In the studies, it was found that individuals do not want to have a screening test for hepatitis B infection because they are afraid of being deprived of social isolation due to information poverty in countries with poor immigrants, especially in communities with low education levels (8,31,35). In the observational study of Vu et al. (37), they stated that Chinese and Vietnamese immigrants did not want to have a screening test due to many reasons such as not being able to find a job, not being able to rent a room, not being able to make friends because they live together in small rooms, they are reluctant to tell about their diseases, and vaccination rates are low. It is very important for individuals infected with HBV to be afraid of getting diagnosis or to hide their diseases after diagnosis, not to follow-up and treatment, as well as endangering their own health as well as spreading the virus and causing public transmission. Especially in people living as immigrants, the presence of a contagious infectious disease may trigger exposure to stigma. The rate of immigrants in our province is very low and there is no immigrant participant in our study. Since our country has been receiving immigrants quite frequently in recent years, it can be better assessed whether cultural and linguistic differences affect stigma and discrimination by planning studies in which these groups would include.

In the study, it was found that individuals infected with HBV are exposed to stigma in various ways, especially opportunities such as recruitment, and their awareness and consciousness are not very good. However, it is thought that the stigma was not observed prominently in all areas of the society would be related to individuals’ selectively sharing their diseases with their environment or hiding their diseases.

Determining the difficulties experienced in individuals with HBsAg (+) may contribute to HBV prevention strategies. Access to HBV screening and diagnostic tests, vaccination and preventive standard methods should be increased, and development of the complications should be prevented by treating patients. Countries should determine the stigma situations that will affect each of these steps separately according to their ethnic structure, and take relevant measures to ensure recovery. In line with this purpose, efforts should be made to reach accurate and accessible information to the whole society through training seminars, press and media, and efforts should be made to raise awareness with legal protection, treatment and support systems throughout the country and to improve the health and well-being of individuals.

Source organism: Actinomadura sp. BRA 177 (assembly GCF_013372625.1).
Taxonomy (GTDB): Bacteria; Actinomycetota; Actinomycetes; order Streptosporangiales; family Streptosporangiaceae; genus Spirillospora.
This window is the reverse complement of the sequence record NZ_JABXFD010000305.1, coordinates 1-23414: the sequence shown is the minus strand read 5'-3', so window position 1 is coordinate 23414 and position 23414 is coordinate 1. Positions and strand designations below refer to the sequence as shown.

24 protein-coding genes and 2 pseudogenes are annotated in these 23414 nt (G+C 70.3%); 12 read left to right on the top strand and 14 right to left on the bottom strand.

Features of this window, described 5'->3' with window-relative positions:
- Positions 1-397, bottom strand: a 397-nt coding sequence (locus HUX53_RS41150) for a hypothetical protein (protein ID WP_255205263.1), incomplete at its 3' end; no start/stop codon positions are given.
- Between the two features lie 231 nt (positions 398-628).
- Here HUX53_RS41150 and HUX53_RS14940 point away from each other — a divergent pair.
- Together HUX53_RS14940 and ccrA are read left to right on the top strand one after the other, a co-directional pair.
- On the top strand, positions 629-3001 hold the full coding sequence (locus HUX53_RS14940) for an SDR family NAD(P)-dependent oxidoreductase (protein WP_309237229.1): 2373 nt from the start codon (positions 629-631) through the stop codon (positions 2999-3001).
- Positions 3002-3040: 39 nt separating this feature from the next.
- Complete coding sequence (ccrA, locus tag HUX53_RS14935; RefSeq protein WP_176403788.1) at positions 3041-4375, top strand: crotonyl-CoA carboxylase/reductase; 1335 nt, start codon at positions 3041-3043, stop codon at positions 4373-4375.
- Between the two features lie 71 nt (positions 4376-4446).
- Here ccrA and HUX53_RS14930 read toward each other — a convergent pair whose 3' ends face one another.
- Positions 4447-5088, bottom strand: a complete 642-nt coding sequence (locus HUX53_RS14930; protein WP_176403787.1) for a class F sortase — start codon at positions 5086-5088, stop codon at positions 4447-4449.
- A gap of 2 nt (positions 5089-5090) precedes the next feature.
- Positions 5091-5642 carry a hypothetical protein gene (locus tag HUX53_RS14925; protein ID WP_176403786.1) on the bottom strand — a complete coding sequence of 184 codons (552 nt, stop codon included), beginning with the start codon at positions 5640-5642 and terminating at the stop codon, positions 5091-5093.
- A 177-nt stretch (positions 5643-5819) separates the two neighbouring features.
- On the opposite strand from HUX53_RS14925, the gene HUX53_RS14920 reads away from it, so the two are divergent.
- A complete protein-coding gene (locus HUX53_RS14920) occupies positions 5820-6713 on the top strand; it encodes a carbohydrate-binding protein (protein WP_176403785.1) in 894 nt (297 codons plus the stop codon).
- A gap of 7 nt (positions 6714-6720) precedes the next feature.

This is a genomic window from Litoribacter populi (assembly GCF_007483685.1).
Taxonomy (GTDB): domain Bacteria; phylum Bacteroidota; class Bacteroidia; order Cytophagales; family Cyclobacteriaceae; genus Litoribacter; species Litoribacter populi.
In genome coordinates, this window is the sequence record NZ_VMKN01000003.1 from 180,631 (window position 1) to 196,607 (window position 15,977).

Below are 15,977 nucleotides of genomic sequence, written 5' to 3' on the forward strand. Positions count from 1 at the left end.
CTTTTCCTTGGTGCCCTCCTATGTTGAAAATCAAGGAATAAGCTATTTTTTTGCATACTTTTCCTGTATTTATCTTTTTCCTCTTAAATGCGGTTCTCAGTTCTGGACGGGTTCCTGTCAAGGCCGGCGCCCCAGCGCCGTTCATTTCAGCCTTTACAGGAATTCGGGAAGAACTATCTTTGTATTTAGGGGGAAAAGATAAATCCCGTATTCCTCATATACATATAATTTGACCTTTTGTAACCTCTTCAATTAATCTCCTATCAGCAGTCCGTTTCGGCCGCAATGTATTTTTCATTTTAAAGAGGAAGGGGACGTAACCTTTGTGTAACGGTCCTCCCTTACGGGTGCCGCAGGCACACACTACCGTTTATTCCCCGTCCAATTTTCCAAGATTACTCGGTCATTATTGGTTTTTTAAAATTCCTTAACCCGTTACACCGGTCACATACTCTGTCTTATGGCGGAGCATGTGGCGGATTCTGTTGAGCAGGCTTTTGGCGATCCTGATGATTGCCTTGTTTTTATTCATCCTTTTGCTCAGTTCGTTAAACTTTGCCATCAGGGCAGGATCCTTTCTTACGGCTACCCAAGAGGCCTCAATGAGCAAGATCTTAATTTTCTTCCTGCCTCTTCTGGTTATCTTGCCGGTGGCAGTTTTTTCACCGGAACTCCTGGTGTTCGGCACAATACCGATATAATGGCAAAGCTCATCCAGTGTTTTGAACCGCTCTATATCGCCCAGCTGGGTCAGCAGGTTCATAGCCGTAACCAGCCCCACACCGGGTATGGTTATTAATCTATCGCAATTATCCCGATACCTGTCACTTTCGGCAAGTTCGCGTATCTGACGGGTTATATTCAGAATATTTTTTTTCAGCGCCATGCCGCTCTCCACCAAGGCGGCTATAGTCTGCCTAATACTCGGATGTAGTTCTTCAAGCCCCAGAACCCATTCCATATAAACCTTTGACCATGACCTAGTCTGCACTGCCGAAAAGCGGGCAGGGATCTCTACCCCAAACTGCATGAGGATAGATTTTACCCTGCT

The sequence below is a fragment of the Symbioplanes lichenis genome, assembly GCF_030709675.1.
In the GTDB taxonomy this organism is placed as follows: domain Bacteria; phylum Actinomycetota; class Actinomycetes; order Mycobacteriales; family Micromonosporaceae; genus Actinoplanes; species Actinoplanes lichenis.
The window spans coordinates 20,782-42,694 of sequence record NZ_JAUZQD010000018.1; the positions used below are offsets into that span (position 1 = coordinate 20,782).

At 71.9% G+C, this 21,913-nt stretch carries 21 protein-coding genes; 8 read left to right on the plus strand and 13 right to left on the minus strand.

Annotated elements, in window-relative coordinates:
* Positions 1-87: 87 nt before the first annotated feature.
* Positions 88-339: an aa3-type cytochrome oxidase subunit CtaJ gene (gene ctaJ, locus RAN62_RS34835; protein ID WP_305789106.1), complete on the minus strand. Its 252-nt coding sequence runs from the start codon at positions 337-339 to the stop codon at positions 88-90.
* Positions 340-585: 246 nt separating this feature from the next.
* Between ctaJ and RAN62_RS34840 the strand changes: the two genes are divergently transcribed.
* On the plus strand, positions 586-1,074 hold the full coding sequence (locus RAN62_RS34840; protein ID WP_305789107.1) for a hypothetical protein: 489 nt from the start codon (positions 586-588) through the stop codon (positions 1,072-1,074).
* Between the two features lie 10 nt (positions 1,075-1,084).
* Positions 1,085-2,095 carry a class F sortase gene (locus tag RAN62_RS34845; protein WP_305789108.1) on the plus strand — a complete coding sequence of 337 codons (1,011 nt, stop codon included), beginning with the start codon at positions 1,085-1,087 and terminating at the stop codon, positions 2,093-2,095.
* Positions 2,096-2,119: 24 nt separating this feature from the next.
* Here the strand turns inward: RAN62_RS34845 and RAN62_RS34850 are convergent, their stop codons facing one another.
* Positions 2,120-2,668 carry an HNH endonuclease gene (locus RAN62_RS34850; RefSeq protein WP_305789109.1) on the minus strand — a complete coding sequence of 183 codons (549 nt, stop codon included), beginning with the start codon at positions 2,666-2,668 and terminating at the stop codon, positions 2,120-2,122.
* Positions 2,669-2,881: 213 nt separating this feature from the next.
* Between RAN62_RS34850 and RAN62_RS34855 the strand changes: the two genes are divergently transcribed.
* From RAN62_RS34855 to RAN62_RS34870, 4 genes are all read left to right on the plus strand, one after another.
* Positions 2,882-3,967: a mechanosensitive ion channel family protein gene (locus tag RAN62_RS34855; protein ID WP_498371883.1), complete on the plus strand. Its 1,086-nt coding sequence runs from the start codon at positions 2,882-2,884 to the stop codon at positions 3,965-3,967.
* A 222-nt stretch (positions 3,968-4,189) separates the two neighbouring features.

Study Limitations

The study is performed in tertiary hospital in a province of the Eastern Black Sea region of Turkey, Rize and not all HBV infected individuals in the province were reached. In the study, only the stigma status in infected individuals was examined, and other causes affecting the quality of life, such as depression, were not investigated. Other limitations of the study include the absence of a case-control group and the lack of use of a scale. It is thought that there is a need for randomized controlled studies that reflect the country in which the number of data is much higher. The difficulties and adverse situations experienced have been investigated only in people living with HBV and cannot be generalized to the whole society. It was thought that assessing the studies that investigated the perspective and knowledge levels of the people around the infected individual would be more beneficial for educational interventions and raising awareness.